Speaker’s notes from Rachel Coghlan at the 2010 Walk Against Warming event in Deakin.
1992, the year of the first United Nations Conference on Environment and Development in Rio de Janeiro, and the year in which the UN Framework Convention on Climate Change was drafted, was the very same year that all Australian state and territory governments endorsed the National Strategy for Ecologically Sustainable Development. The Strategy’s core objectives included:
- . To enhance individual and community well-being and welfare by following a path of economic development that safeguards the welfare of future generations;
- . To provide for equity within and between generations; and
- . To protect biological diversity and maintain essential ecological processes and life-support systems.
Importantly, this strategy had a key principle: ‘where there are threats of serious or irreversible damage, lack of full scientific certainty should not be used as a reason for postponing measures to prevent environmental degradation’.
We are 18 years on. 2010. And just how far have we come?
18 years on, and internationally, the world’s politicians have been unable to reach a legally binding agreement on curbing global greenhouse gas emissions; and have been unable to reach an agreement which ensures the provision of financial support to help the poorest and most vulnerable communities and countries adapt to the impacts of climate change that they are already experiencing, and will continue to feel the hardest.
18 years on, and in Australia, our own politicians are mired in inaction and embroiled in tit-for-tat point scoring on developing effective domestic policies to reduce Australia’s greenhouse gas emissions. The Australian Government is already falling short of commitments made in the Copenhagen Accord to help developing countries adapt to climate change.
18 years on, and short-sighted governments around the world and in Australia readily continue to give priority to sustaining jobs, to selective subsidies, and to economic growth, ahead of longer-sighted visionary policies that would sustain the fundamental source of our wealth, our health, and our well-being – our natural environment and the life-supporting systems of our planet.
18 years on, and 2010 is on track to be the warmest year since reliable temperature records.
For those Victorians already suffering from persistent and severe drought, for those who during recent Summer heatwaves have sweltered, and for those who lost homes and loved ones in the tragic Victorian bushfires of 2009, the implications of climate change on the health and wellbeing of our own communities is terribly real. Climate change impacts are not only of relevance to future generations – they are affecting our communities today.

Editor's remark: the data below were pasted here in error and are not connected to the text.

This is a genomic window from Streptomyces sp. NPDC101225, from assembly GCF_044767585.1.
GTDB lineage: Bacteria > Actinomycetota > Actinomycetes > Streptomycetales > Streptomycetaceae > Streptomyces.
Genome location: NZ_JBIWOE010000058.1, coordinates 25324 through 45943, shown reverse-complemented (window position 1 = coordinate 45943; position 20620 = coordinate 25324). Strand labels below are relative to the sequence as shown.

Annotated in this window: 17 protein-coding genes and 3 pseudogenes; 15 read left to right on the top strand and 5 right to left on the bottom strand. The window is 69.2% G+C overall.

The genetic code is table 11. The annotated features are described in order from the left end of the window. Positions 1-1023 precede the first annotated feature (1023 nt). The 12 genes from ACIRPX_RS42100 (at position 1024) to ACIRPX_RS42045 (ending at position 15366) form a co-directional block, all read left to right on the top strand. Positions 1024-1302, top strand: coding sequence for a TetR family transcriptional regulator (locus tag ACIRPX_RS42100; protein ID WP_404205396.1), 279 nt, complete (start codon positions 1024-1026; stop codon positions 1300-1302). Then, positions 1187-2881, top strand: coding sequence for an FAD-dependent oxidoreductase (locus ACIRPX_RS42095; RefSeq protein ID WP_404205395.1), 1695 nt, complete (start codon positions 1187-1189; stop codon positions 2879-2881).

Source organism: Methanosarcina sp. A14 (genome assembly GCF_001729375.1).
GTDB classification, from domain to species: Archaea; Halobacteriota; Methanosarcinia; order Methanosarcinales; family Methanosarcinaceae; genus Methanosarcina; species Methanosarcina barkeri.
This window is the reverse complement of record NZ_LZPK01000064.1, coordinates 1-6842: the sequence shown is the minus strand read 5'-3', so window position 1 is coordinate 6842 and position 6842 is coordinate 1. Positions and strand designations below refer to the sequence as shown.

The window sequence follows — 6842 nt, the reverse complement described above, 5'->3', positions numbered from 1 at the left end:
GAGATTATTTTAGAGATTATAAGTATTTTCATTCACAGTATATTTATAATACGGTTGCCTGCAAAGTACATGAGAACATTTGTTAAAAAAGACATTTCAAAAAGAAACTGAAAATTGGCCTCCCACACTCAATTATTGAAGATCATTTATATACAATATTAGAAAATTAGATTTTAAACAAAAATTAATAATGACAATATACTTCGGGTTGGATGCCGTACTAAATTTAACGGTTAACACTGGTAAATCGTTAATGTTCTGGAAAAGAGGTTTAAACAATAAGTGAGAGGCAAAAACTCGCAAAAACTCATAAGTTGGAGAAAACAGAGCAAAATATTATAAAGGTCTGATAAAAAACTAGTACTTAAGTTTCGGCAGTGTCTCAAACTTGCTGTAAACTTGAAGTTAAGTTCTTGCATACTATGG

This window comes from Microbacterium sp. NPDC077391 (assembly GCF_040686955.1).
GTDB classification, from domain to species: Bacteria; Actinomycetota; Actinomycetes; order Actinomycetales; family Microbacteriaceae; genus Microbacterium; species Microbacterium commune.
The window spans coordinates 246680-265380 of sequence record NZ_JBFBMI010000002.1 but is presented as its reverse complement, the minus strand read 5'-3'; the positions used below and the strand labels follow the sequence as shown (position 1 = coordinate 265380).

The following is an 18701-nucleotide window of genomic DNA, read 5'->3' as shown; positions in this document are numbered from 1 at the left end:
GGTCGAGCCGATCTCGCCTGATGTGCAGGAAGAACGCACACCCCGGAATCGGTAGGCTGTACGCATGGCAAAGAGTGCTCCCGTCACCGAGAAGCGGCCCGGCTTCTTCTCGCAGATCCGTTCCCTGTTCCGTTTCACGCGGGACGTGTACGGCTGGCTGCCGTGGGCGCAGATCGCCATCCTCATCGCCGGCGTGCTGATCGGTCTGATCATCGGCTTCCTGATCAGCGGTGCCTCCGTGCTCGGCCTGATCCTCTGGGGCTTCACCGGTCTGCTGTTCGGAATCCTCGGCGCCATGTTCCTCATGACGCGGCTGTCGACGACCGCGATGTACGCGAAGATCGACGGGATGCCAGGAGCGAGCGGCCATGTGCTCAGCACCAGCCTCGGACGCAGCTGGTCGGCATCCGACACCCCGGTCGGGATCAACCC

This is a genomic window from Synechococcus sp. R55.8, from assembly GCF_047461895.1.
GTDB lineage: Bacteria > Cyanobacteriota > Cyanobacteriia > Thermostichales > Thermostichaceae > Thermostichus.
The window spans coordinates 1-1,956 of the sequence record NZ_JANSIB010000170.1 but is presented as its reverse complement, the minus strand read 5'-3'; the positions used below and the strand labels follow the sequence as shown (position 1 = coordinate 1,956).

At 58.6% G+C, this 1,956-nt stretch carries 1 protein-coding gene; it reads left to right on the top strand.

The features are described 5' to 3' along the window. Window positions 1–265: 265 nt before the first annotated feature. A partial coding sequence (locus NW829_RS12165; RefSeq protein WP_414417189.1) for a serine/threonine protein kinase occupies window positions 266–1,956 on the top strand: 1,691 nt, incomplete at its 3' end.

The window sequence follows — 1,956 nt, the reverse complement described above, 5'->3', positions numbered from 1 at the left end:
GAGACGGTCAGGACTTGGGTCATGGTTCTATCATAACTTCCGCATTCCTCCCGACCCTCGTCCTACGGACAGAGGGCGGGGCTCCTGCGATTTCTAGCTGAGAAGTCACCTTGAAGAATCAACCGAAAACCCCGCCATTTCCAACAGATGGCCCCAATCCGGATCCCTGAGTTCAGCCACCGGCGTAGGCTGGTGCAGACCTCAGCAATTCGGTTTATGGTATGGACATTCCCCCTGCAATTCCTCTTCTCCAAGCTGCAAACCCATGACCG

While communities in developed countries like Australia might find it difficult to cope with these impacts of extreme manifestations of climate change, the poorest people in developing countries face even greater challenges.
In the past few weeks we have seen an unprecedented number of weather extremes around the world, for which global warming is one cause – from forest fires in Russia, to floods in Pakistan, to rains and landslides in China and downpours in countries such as Germany and Poland. The worst floods in Pakistan in 80 years have killed more than 1,600 people, and between 14 and 15 million people are affected and need help, including food, water, shelter, basic cooking and hygiene items, health services, community rehabilitation, and psychological/social support.
Asif Iqbal is a World Vision Program Development Coordinator in Pakistan. He is also a climate change advocate, and blogs regularly to his own website – The Colours of Life. In his latest blog written on Friday, Asif writes:
In the KPK district alone, 9000mm rain has been recorded in one week which the province usually receives in an entire year. There is a big risk of a food crisis after damages to crops, while the outbreak of water-borne diseases is getting high after the flooding. This is all what our people are facing due to unexpected weather patterns resulting from climate change. For me and many, immediate support to flood survivors is vital, however, until the world’s leadership become serious about taking action against climate change, and until, side by side, governments become more efficient and transparent in good governance, tragedies like in Pakistan will continue to hit the dignity of people around the world due to man-made natural disasters.